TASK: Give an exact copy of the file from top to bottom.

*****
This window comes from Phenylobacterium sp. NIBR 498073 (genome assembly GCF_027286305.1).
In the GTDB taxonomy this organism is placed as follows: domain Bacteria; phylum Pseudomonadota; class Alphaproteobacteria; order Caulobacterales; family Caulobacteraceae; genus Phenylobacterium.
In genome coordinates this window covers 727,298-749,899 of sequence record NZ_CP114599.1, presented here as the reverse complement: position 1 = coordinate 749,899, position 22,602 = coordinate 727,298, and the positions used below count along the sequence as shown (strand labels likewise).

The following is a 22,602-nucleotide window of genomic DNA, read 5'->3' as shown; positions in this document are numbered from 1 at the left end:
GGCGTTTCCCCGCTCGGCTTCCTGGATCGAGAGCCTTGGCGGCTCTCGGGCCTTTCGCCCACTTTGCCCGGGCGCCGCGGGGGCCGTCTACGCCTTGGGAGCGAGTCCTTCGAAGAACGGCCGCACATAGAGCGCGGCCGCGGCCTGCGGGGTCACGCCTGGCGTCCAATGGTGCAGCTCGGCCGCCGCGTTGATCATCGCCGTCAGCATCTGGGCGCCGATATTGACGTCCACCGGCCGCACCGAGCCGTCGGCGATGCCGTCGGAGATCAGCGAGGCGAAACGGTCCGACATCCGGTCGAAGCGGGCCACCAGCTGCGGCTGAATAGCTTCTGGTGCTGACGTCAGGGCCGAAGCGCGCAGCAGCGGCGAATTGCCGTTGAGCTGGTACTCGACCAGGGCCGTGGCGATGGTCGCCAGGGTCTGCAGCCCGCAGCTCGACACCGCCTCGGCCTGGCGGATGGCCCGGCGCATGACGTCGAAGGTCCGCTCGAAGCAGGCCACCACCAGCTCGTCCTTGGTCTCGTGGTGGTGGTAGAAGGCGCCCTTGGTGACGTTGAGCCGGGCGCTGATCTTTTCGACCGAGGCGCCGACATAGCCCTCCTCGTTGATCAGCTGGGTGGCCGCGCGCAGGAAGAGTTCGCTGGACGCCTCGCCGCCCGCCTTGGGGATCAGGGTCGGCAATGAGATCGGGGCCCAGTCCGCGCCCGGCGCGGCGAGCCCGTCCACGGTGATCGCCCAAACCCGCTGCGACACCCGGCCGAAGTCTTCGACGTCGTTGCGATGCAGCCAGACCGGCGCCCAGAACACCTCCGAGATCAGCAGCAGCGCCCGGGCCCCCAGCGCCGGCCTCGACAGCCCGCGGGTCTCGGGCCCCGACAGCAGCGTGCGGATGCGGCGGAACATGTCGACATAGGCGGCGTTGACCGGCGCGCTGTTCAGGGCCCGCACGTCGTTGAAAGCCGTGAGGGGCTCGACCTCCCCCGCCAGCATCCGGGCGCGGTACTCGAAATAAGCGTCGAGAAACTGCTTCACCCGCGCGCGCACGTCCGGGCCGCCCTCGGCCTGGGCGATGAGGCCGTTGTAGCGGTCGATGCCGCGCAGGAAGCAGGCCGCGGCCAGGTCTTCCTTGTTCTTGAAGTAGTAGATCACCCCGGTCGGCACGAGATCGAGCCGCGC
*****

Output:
This window comes from Phenylobacterium sp. NIBR 498073 (genome assembly GCF_027286305.1).
In the GTDB taxonomy this organism is placed as follows: domain Bacteria; phylum Pseudomonadota; class Alphaproteobacteria; order Caulobacterales; family Caulobacteraceae; genus Phenylobacterium.
In genome coordinates this window covers 727,298-749,899 of sequence record NZ_CP114599.1, presented here as the reverse complement: position 1 = coordinate 749,899, position 22,602 = coordinate 727,298, and the positions used below count along the sequence as shown (strand labels likewise).

The following is a 22,602-nucleotide window of genomic DNA, read 5'->3' as shown; positions in this document are numbered from 1 at the left end:
GGCGTTTCCCCGCTCGGCTTCCTGGATCGAGAGCCTTGGCGGCTCTCGGGCCTTTCGCCCACTTTGCCCGGGCGCCGCGGGGGCCGTCTACGCCTTGGGAGCGAGTCCTTCGAAGAACGGCCGCACATAGAGCGCGGCCGCGGCCTGCGGGGTCACGCCTGGCGTCCAATGGTGCAGCTCGGCCGCCGCGTTGATCATCGCCGTCAGCATCTGGGCGCCGATATTGACGTCCACCGGCCGCACCGAGCCGTCGGCGATGCCGTCGGAGATCAGCGAGGCGAAACGGTCCGACATCCGGTCGAAGCGGGCCACCAGCTGCGGCTGAATAGCTTCTGGTGCTGACGTCAGGGCCGAAGCGCGCAGCAGCGGCGAATTGCCGTTGAGCTGGTACTCGACCAGGGCCGTGGCGATGGTCGCCAGGGTCTGCAGCCCGCAGCTCGACACCGCCTCGGCCTGGCGGATGGCCCGGCGCATGACGTCGAAGGTCCGCTCGAAGCAGGCCACCACCAGCTCGTCCTTGGTCTCGTGGTGGTGGTAGAAGGCGCCCTTGGTGACGTTGAGCCGGGCGCTGATCTTTTCGACCGAGGCGCCGACATAGCCCTCCTCGTTGATCAGCTGGGTGGCCGCGCGCAGGAAGAGTTCGCTGGACGCCTCGCCGCCCGCCTTGGGGATCAGGGTCGGCAATGAGATCGGGGCCCAGTCCGCGCCCGGCGCGGCGAGCCCGTCCACGGTGATCGCCCAAACCCGCTGCGACACCCGGCCGAAGTCTTCGACGTCGTTGCGATGCAGCCAGACCGGCGCCCAGAACACCTCCGAGATCAGCAGCAGCGCCCGGGCCCCCAGCGCCGGCCTCGACAGCCCGCGGGTCTCGGGCCCCGACAGCAGCGTGCGGATGCGGCGGAACATGTCGACATAGGCGGCGTTGACCGGCGCGCTGTTCAGGGCCCGCACGTCGTTGAAAGCCGTGAGGGGCTCGACCTCCCCCGCCAGCATCCGGGCGCGGTACTCGAAATAAGCGTCGAGAAACTGCTTCACCCGCGCGCGCACGTCCGGGCCGCCCTCGGCCTGGGCGATGAGGCCGTTGTAGCGGTCGATGCCGCGCAGGAAGCAGGCCGCGGCCAGGTCTTCCTTGTTCTTGAAGTAGTAGATCACCCCGGTCGGCACGAGATCGAGCCGCGC